We Criticize Buhari For Things Most Of Us Are Guilty Of: Shame Unto Us! By Wumi Akintide
It took a gentleman named Hassan Idris Alkali to trigger my awareness and to bring me to this moment of self-confession, self–denigration, and introspection I’d like to share with all the fans of this column.
The man whose name should obviously make him a northerner and therefore a Muslim could jolly well be a Yoruba man or an Igbo man who makes his comments using a fictitious name like many of us do when we hide under cover of anonymity so we can say some things or make some comments we aren’t proud to be identified with. In his Facebook comments, Hassan Idris forcefully argued that Buhari has in fact, within his first 4 weeks, accomplished a lot more than what can be credited to his predecessors who held the same position, especially Goodluck Jonathan, Umaru Yar’Adua, and even Olusegun Obasanjo.
That confession has forced me to go back to the drawing board to check if what Mr. Hassan Idris has alleged is either right or wrong. I discovered that all three civilian presidents mentioned have at least named their cabinet within one or two weeks of their inauguration, if not sooner. But I was also pleasantly surprised that Buhari has done a lot more things than some have given him credit for. Some of us, myself included, have actually accused Buhari of being too slow to start bringing about some of the change we elected him to carry out on March 28th, 2015. We expected him to have used the interval between March 28th and May 29th to do what he alone is able to do without any consultation with the Legislature and the Judiciary and to be able to articulate this, like Nasir El Rufai did in Kaduna State, within his inaugural address.
That he failed to do so close to 4 weeks after his inauguration has rightly frustrated many of us who argued that the man who was Head of State before under military rule cannot be viewed as a complete novice who’s stepping into the presidency for the first time in his life.
We forcefully argued that the man who waited 12 years to be elected the civilian President of Nigeria should have hit the ground running. We also argued that the opposition had waited for 55 years to be voted into power in Nigeria and that we therefore expected a more coherent agenda and delivery instead of the Tower of Babel or the total disarray we have all witnessed in the legislative arm of Government under the APC. Some have argued that Saraki was doing what he he did in order to clip the wings of Ahmed Asiwaju Tinubu and to stop him from claiming he owns the APC. If that’s true, Saraki is throwing out the baby with the bathwater and disgracing both the APC and President Buhari.
Under the separation of powers mandated by the Nigerian 1999 Constitution, some of us have argued that Buhari is right to forgo violating that separation. On the other hand, when you realize that Buhari has come to power under the APC platform, there is no way he could have separated himself from the fumbling disarray of his Party in the Nigerian Senate and the House of Representatives. He remains the leader of APC and he bears some vicarious responsibility for whatever is happening to his Party and how the Party has demonstrated total incompetence and weakness in the way it has so far managed the Legislative arm of Government.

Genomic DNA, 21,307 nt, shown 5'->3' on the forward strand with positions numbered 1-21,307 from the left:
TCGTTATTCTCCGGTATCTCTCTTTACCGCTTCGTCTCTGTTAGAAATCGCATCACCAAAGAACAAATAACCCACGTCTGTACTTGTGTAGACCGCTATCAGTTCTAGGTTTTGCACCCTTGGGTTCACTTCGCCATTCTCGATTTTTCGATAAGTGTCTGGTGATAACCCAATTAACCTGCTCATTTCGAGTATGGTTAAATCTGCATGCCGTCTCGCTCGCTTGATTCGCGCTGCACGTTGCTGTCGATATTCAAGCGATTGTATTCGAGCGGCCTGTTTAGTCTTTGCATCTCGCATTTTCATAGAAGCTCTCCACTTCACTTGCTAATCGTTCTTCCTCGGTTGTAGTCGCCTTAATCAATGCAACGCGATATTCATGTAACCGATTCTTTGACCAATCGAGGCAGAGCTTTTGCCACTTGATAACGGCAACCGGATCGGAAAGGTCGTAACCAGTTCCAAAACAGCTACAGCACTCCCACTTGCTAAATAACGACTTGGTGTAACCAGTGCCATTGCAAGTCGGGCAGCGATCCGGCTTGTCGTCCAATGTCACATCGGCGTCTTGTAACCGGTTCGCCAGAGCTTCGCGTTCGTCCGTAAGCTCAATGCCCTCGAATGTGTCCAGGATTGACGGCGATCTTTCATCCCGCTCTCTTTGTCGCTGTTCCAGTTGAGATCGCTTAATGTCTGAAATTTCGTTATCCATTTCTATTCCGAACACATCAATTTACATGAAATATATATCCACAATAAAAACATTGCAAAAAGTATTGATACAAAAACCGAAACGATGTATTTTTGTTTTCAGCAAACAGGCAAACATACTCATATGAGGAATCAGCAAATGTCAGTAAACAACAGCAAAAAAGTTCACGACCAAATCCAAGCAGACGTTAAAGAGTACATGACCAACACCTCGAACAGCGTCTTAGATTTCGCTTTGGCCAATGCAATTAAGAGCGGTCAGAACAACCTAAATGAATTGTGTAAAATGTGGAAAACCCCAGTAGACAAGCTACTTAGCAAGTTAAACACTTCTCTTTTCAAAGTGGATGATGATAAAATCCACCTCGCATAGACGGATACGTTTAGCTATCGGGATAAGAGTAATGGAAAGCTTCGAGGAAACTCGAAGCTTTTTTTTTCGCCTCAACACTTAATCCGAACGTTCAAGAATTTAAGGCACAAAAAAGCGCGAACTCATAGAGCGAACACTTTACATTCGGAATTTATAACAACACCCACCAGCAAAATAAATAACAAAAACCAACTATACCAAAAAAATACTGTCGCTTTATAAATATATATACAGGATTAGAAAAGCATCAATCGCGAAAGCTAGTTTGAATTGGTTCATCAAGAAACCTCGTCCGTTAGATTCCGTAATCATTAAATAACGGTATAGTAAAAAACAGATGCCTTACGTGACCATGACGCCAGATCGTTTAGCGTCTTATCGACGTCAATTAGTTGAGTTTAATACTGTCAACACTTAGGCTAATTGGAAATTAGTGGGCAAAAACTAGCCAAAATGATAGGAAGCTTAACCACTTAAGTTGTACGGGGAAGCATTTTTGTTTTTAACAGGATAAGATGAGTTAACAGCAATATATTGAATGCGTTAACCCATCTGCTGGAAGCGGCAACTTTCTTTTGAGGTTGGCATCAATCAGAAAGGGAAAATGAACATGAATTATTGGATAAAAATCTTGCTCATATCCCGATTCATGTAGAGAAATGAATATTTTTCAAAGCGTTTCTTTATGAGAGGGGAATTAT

That Bukola Saraki, a decampee to the APC Party from PDP has stolen all the oxygen in the room from the APC and has, so to speak, rained on the parade of the APC and President Buhari is a serious cause for alarm in Nigeria. Saraki has managed to completely embarrass the APC by refusing to cooperate with the 59 APC majority in the Senate and by also conspiring with all 49 PDP senators to put the APC in total disarray. He has snatched 8 out of the 59 APC senators to form a majority in a Senate of 109 senators. The 59 APC senators would have been sufficient to keep PDP defeated as the minority in the Senate, but because Bukola Saraki has created an alternate government in the Senate, he has used PDP’s 49 members to appoint himself as the Senate President in a quid pro quo contract that forces Saraki to make PDP member, Ekweremadu, his Senate Deputy President and David Mark of the PDP the majority leader even though he belongs to the minority Party in the Senate.
APC had a choice to seek redress in the Court of Law. However, the APC Party is reluctant to start its governance of Nigeria by taking Saraki to Court. Such a move would have sent the wrong message to the whole country about the APC as the new Party in power in Nigeria. Because Saraki’s gang or the APC Party would have dragged the case to the Supreme Court if either of them lost in the Lower Court, the suit would have put the new Government on hold till the verdict of the Court was known.
For the APC that would have been a sure recipe for disaster. If it had happened that way, the APC and President Buhari would have realized that they committed an unpardonable blunder by refusing “ab initio” to closely monitor and supervise what is going on in the legislative branch of their Government. As we speak, confusion galore is going on in the Senate and the House of Representative. All the new President can do is to stay out of the fray and to start hoping that the problem goes away. It is not the best way for any new President to start his Administration. That would have been the quintessential “jiggery pokery” that Justice Scalia spoke about in reference to Obama Care when he delivered his own minority verdict at the US Supreme Court.